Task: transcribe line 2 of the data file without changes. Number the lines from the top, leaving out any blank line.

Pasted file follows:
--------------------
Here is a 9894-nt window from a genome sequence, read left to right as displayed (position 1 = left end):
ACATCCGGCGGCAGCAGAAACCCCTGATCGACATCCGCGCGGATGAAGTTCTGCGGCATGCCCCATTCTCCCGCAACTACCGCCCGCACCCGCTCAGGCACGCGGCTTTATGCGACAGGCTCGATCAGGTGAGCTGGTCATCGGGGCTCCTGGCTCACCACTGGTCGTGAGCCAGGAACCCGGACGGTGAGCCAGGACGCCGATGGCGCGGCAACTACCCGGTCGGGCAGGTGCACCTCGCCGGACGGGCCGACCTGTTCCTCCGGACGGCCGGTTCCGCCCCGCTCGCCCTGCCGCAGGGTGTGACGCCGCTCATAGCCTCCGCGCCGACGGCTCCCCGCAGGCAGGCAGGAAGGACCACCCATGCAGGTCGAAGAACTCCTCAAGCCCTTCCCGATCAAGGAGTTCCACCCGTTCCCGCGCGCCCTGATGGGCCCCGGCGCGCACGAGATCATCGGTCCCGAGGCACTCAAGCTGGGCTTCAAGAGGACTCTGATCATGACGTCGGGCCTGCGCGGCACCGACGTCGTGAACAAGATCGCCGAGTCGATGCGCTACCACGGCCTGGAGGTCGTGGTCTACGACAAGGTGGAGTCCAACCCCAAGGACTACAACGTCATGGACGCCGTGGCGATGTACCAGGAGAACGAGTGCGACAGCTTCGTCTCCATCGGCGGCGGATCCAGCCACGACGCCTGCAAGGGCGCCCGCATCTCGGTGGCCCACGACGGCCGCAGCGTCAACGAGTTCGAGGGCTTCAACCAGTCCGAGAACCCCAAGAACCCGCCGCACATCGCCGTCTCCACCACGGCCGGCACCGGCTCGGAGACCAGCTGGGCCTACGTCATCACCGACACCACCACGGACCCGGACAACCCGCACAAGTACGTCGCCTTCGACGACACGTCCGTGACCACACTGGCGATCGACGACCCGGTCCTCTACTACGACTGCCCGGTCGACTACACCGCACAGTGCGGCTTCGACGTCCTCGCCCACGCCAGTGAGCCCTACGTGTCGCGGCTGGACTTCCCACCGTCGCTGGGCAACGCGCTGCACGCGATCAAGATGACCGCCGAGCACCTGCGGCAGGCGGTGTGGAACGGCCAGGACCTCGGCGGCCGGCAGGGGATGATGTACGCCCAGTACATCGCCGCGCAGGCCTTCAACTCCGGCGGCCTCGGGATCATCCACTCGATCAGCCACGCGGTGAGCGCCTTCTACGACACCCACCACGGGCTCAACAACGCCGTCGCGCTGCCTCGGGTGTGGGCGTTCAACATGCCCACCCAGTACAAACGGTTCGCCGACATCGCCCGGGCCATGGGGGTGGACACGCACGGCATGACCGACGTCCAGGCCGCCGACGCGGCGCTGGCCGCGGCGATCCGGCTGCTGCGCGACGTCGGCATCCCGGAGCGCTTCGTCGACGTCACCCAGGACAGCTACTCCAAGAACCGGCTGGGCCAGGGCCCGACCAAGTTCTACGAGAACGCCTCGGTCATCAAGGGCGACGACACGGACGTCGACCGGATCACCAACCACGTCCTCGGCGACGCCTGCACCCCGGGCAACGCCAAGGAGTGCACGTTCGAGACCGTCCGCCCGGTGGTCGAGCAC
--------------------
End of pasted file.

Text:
ACATCCGGCGGCAGCAGAAACCCCTGATCGACATCCGCGCGGATGAAGTTCTGCGGCATGCCCCATTCTCCCGCAACTACCGCCCGCACCCGCTCAGGCACGCGGCTTTATGCGACAGGCTCGATCAGGTGAGCTGGTCATCGGGGCTCCTGGCTCACCACTGGTCGTGAGCCAGGAACCCGGACGGTGAGCCAGGACGCCGATGGCGCGGCAACTACCCGGTCGGGCAGGTGCACCTCGCCGGACGGGCCGACCTGTTCCTCCGGACGGCCGGTTCCGCCCCGCTCGCCCTGCCGCAGGGTGTGACGCCGCTCATAGCCTCCGCGCCGACGGCTCCCCGCAGGCAGGCAGGAAGGACCACCCATGCAGGTCGAAGAACTCCTCAAGCCCTTCCCGATCAAGGAGTTCCACCCGTTCCCGCGCGCCCTGATGGGCCCCGGCGCGCACGAGATCATCGGTCCCGAGGCACTCAAGCTGGGCTTCAAGAGGACTCTGATCATGACGTCGGGCCTGCGCGGCACCGACGTCGTGAACAAGATCGCCGAGTCGATGCGCTACCACGGCCTGGAGGTCGTGGTCTACGACAAGGTGGAGTCCAACCCCAAGGACTACAACGTCATGGACGCCGTGGCGATGTACCAGGAGAACGAGTGCGACAGCTTCGTCTCCATCGGCGGCGGATCCAGCCACGACGCCTGCAAGGGCGCCCGCATCTCGGTGGCCCACGACGGCCGCAGCGTCAACGAGTTCGAGGGCTTCAACCAGTCCGAGAACCCCAAGAACCCGCCGCACATCGCCGTCTCCACCACGGCCGGCACCGGCTCGGAGACCAGCTGGGCCTACGTCATCACCGACACCACCACGGACCCGGACAACCCGCACAAGTACGTCGCCTTCGACGACACGTCCGTGACCACACTGGCGATCGACGACCCGGTCCTCTACTACGACTGCCCGGTCGACTACACCGCACAGTGCGGCTTCGACGTCCTCGCCCACGCCAGTGAGCCCTACGTGTCGCGGCTGGACTTCCCACCGTCGCTGGGCAACGCGCTGCACGCGATCAAGATGACCGCCGAGCACCTGCGGCAGGCGGTGTGGAACGGCCAGGACCTCGGCGGCCGGCAGGGGATGATGTACGCCCAGTACATCGCCGCGCAGGCCTTCAACTCCGGCGGCCTCGGGATCATCCACTCGATCAGCCACGCGGTGAGCGCCTTCTACGACACCCACCACGGGCTCAACAACGCCGTCGCGCTGCCTCGGGTGTGGGCGTTCAACATGCCCACCCAGTACAAACGGTTCGCCGACATCGCCCGGGCCATGGGGGTGGACACGCACGGCATGACCGACGTCCAGGCCGCCGACGCGGCGCTGGCCGCGGCGATCCGGCTGCTGCGCGACGTCGGCATCCCGGAGCGCTTCGTCGACGTCACCCAGGACAGCTACTCCAAGAACCGGCTGGGCCAGGGCCCGACCAAGTTCTACGAGAACGCCTCGGTCATCAAGGGCGACGACACGGACGTCGACCGGATCACCAACCACGTCCTCGGCGACGCCTGCACCCCGGGCAACGCCAAGGAGTGCACGTTCGAGACCGTCCGCCCGGTGGTCGAGCAC